RESULTS AND DISCUSSION

Expression of mexXY in drug-exposed P. aeruginosa PAO1.

Production of MexX, the periplasmic lipoprotein which presumably interacts with transporter MexY and outer membrane protein OprM to form a functional tripartite efflux system (MexXY-OprM), was shown to increase in P. aeruginosa cells exposed overnight to subinhibitory concentrations of tetracycline, erythromycin, or gentamicin (12). Because MexXY expression gets higher at the onset of the stationary phase (C. Vogne, unpublished), we measured the amounts of mexY transcripts (as a measure of mexXY expression) by RT-PCR in wild-type strain PAO1 exposed for 4 h to various concentrations of drugs acting on different cellular targets. Under these conditions, the bacterial cells expressed mexY at very different levels depending on the nature and concentration of the antibiotic used (Fig. (Fig.1).1). Only ribosome inhibitors among the 13 agents tested were able to induce mexY expression significantly (at least twofold) compared with untreated bacteria. A first group of compounds, including chloramphenicol, spectinomycin, tetracycline, and azithromycin, was found to activate mexY expression at very low concentrations, which did not impact bacterial growth (e.g., 1/64 MIC). A second group of compounds including gentamicin, erythromycin, and dihydrostreptomycin displayed much lower inducing activities on mexY, increasing the gene transcription levels at growth-inhibitory concentrations only (i.e., 1/4 or 1/2 of the MIC). In contrast to the results reported by Masuda et al. (12) and despite repeated attempts, ofloxacin and ciprofloxacin (and also cefepime) even at 1/2 MIC were unable to elicit mexY expression in P. aeruginosa strain FB1, a mexB-null mutant that still produces OprM (data not shown). Since all the mexXY inducers identified in these experiments have in common the ability to inhibit protein synthesis, we postulated that the MexXY efflux system might directly or indirectly be induced as a result of the interaction of these inhibitors with the ribosome.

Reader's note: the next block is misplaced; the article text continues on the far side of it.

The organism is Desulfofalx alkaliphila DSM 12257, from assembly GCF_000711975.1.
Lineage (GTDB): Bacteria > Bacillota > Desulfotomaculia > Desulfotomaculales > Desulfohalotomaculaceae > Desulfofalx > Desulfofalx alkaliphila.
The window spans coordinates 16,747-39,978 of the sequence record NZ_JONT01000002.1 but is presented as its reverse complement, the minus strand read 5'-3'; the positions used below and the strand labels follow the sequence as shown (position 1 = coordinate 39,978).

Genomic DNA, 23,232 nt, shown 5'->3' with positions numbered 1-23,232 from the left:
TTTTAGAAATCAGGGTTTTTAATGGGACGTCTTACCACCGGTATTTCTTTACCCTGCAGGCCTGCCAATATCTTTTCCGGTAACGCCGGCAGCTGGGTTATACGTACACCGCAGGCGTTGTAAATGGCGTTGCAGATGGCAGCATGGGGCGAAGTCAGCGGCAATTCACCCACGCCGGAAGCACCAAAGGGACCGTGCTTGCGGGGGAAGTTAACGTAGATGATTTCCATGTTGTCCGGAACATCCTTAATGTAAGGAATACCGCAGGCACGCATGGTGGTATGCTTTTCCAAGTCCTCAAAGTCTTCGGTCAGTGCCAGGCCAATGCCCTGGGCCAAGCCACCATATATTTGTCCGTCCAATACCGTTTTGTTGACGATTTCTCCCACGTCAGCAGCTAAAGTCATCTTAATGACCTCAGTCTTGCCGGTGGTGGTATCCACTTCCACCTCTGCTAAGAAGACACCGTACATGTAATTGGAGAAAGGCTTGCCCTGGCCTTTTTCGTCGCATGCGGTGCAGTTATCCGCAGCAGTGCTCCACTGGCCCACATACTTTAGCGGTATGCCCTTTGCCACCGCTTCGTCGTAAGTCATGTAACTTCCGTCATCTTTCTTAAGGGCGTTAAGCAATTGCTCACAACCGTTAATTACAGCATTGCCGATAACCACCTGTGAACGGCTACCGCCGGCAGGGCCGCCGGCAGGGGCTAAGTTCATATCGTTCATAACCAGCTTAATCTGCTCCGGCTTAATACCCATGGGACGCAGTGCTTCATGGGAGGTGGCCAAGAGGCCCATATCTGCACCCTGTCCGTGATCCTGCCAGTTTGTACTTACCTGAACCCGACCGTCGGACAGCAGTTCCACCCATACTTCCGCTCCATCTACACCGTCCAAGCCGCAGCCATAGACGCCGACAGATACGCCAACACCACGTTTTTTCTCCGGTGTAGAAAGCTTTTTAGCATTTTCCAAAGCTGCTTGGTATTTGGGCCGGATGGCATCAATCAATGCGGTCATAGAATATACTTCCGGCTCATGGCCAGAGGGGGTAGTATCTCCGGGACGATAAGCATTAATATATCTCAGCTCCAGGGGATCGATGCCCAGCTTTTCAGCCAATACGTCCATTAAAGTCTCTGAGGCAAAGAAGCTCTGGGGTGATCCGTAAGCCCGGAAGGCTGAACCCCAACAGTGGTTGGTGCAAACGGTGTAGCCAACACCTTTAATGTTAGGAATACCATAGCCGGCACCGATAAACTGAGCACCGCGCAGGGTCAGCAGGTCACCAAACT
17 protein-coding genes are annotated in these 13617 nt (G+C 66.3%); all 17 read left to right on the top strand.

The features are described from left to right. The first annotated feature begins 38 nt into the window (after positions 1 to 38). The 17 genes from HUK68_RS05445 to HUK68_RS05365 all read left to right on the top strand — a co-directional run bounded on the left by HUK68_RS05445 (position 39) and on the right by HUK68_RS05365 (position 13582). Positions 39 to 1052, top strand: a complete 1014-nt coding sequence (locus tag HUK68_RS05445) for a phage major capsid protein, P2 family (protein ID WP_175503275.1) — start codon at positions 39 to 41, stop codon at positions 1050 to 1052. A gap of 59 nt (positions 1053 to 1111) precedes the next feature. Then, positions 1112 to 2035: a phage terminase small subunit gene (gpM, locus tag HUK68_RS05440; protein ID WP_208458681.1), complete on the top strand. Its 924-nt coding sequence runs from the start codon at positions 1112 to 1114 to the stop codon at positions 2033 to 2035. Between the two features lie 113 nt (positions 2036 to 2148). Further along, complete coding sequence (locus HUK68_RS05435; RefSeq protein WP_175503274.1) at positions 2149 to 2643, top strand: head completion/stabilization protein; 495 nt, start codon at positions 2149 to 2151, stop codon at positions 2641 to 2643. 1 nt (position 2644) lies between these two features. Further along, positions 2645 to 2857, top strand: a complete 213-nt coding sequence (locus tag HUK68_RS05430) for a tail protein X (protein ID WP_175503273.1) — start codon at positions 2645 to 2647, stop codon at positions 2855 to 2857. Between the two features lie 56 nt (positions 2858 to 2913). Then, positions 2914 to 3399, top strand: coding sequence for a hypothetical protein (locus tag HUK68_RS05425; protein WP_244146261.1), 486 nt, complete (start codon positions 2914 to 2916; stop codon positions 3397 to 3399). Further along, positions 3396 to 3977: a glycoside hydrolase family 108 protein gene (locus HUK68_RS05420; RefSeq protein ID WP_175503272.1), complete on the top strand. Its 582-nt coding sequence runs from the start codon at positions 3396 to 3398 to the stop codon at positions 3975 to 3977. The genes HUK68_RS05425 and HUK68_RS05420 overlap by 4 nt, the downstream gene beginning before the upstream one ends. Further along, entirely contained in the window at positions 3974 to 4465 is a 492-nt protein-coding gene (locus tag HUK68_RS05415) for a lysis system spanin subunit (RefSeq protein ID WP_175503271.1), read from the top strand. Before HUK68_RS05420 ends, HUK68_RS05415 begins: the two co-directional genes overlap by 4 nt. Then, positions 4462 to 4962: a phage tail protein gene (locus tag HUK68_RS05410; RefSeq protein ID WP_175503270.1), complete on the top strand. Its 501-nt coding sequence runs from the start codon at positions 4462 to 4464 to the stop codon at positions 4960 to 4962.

FIG. 1.
Drug-inducible mexY expression in P. aeruginosa PAO1. Quantitative RT-PCR of mexY mRNA levels of strain PAO1 exposed to subinhibitory concentrations of chloramphenicol (solid squares), spectinomycin (open circles), tetracycline (solid diamonds), azithromycin ...